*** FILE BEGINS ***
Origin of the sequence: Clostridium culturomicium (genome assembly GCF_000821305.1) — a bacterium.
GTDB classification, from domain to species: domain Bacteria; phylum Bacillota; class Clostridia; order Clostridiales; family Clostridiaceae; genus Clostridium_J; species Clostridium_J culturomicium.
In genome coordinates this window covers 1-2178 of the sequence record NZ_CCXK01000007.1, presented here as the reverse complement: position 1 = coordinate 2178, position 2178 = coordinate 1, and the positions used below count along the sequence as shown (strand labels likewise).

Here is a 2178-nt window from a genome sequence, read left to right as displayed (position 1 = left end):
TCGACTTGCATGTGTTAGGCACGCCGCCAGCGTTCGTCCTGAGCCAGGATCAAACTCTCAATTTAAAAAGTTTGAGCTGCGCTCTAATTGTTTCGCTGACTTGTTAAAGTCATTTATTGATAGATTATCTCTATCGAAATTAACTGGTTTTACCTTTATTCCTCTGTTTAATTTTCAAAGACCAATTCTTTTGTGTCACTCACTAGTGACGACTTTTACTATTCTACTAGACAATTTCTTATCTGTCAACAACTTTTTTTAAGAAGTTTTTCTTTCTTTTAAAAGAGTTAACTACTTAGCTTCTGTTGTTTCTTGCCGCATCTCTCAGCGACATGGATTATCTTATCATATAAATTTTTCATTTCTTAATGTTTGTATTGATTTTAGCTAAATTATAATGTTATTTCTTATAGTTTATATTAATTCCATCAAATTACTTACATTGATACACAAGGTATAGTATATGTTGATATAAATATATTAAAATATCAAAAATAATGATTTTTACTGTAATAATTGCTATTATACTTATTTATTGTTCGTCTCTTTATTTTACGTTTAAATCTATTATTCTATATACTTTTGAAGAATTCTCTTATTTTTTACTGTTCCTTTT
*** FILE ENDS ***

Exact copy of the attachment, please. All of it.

Origin of the sequence: Clostridium culturomicium (genome assembly GCF_000821305.1) — a bacterium.
GTDB classification, from domain to species: domain Bacteria; phylum Bacillota; class Clostridia; order Clostridiales; family Clostridiaceae; genus Clostridium_J; species Clostridium_J culturomicium.
In genome coordinates this window covers 1-2178 of the sequence record NZ_CCXK01000007.1, presented here as the reverse complement: position 1 = coordinate 2178, position 2178 = coordinate 1, and the positions used below count along the sequence as shown (strand labels likewise).

Here is a 2178-nt window from a genome sequence, read left to right as displayed (position 1 = left end):
TCGACTTGCATGTGTTAGGCACGCCGCCAGCGTTCGTCCTGAGCCAGGATCAAACTCTCAATTTAAAAAGTTTGAGCTGCGCTCTAATTGTTTCGCTGACTTGTTAAAGTCATTTATTGATAGATTATCTCTATCGAAATTAACTGGTTTTACCTTTATTCCTCTGTTTAATTTTCAAAGACCAATTCTTTTGTGTCACTCACTAGTGACGACTTTTACTATTCTACTAGACAATTTCTTATCTGTCAACAACTTTTTTTAAGAAGTTTTTCTTTCTTTTAAAAGAGTTAACTACTTAGCTTCTGTTGTTTCTTGCCGCATCTCTCAGCGACATGGATTATCTTATCATATAAATTTTTCATTTCTTAATGTTTGTATTGATTTTAGCTAAATTATAATGTTATTTCTTATAGTTTATATTAATTCCATCAAATTACTTACATTGATACACAAGGTATAGTATATGTTGATATAAATATATTAAAATATCAAAAATAATGATTTTTACTGTAATAATTGCTATTATACTTATTTATTGTTCGTCTCTTTATTTTACGTTTAAATCTATTATTCTATATACTTTTGAAGAATTCTCTTATTTTTTACTGTTCCTTTT